After the completion of Handler Training, we work together on a series of field tests, which are administered by the trainer. After graduation, you and your dog will be certified as a working team. A certification card will be provided to the handler, as well as a service vest and identification tag for your dog, which labels him or her as a service animal.

We have a lifetime commitment to each recipient and each dog that we place. Once you and your dog have graduated we maintain contact to insure that your dog’s training and assistance remains in tact, that the dog remains healthy and happy, and that the dog is improving your quality of life.

What are the Steps Involved for Receiving a 

Seizure Assistance & Alert Dog?

  1. Request an application through our Apply for a Service Dog page
  2. Return the application for review: Your application is received via email, and you will receive a response within 10 business days.
  3. If accepted, we will contact you to schedule a phone consultation: The consultation is an average of 60 minutes during which we discuss realistic expectations of how a service dog can assist you, and to make sure you are a good fit for one of our dogs.
  4. The agreement: If we believe one of our service dogs can assist you we will write our a customized agreement and ask you to review your final decision with friends and family.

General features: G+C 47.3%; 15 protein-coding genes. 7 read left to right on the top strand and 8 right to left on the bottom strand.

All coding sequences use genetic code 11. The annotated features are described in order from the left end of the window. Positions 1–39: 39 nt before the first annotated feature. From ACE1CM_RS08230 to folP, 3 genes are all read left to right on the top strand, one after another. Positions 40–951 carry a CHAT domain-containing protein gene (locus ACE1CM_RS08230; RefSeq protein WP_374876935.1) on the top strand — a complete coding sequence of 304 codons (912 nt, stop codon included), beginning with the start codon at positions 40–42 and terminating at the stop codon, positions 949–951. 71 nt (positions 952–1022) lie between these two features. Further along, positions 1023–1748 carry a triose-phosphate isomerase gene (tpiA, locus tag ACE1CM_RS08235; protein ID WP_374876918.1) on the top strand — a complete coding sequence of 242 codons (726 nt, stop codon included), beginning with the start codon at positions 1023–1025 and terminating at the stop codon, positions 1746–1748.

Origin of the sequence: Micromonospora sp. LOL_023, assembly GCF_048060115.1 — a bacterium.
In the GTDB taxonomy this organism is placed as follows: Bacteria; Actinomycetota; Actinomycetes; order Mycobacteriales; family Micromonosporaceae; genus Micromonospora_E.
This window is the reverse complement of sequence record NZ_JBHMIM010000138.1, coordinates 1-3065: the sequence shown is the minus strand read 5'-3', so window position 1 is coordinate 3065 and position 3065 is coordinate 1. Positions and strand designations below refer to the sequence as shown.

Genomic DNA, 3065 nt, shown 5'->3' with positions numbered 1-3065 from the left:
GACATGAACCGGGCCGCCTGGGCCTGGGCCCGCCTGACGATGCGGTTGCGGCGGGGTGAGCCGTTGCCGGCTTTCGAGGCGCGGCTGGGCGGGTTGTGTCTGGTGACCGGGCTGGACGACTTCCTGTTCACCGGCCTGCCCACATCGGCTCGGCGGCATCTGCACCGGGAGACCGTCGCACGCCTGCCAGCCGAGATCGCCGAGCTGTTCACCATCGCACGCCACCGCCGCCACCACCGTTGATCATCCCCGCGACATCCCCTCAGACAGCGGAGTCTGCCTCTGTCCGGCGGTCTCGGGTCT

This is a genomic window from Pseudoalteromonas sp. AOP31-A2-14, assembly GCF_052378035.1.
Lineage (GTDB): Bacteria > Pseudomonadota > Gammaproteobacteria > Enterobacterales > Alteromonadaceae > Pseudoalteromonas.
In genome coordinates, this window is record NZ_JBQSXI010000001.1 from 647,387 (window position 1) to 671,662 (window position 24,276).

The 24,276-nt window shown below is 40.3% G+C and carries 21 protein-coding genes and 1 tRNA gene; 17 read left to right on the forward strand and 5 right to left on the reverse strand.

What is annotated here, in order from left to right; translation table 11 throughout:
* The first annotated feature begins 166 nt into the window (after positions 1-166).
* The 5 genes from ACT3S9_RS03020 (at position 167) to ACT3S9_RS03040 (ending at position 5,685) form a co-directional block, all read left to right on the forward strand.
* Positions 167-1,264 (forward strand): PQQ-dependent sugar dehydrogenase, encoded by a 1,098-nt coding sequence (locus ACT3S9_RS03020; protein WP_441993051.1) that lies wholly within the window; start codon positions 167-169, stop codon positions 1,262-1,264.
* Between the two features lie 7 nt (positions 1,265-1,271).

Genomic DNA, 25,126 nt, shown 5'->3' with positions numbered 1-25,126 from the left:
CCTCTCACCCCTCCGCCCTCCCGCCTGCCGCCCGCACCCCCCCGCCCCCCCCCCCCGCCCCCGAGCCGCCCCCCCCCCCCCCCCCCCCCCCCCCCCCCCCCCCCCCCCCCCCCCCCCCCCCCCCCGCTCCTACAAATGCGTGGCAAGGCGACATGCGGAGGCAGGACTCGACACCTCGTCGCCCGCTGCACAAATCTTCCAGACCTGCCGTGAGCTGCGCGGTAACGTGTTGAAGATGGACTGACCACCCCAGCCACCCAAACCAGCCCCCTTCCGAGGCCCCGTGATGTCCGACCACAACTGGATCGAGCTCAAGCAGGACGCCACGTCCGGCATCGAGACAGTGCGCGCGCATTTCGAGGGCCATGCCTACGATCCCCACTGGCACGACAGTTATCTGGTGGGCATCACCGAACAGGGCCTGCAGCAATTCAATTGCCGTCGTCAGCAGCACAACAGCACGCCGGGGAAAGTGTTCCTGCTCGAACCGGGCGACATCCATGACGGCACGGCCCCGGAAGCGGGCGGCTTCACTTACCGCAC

5. Return your agreement with your $500.00 deposit, to be added to our waiting list: The deposit is your sign to us that you are committed to the program. Once this is received we begin fundraising for the costs associated with your dog. Some recipients also choose to be added to our website under the Donations page. This is a personal decision and is not a requirement.
  6. Fundraising: Organizations nationwide spend an average of $30,000.00-$40,000.00 on each assistance dog trained. The average service dog graduates with over 600 hours of training, and with that expense also comes veterinary care, boarding, grooming and training supplies. Because of the commitment of all our wonderful volunteers, Little Angels spends a fraction of that, at $24,000.00 per dog. This is an expense covered through fundraising. If possible, we ask each recipient to be involved in the fundraising process when they can, but it is never a requirement.
  7. Dog Selection and Specialized Training: Once the funds are met, regardless of how the funds were raised, we move you to the second part of our waiting list where you are a priority for dog placement. This is when we choose a dog from our training program that has the natural propensities to assist in the ways needed for your disability, and we continue any additional specialized training needed specifically for your needs.
  8. Handler Training: During handler training we work with you, one-on-one and show you how to reinforce the training your dog has already had. Once you and your dog graduate our program we stay in daily contact for the first month, followed by monthly, and bi-yearly consultations for reports on your dog’s ability to continuously provide assistance to you and your child. Handler Training takes place in San Diego, California.

Littleangelsdogtraining@yahoo.com

Click HERE for testimonials about our Seizure Assistance Dogs!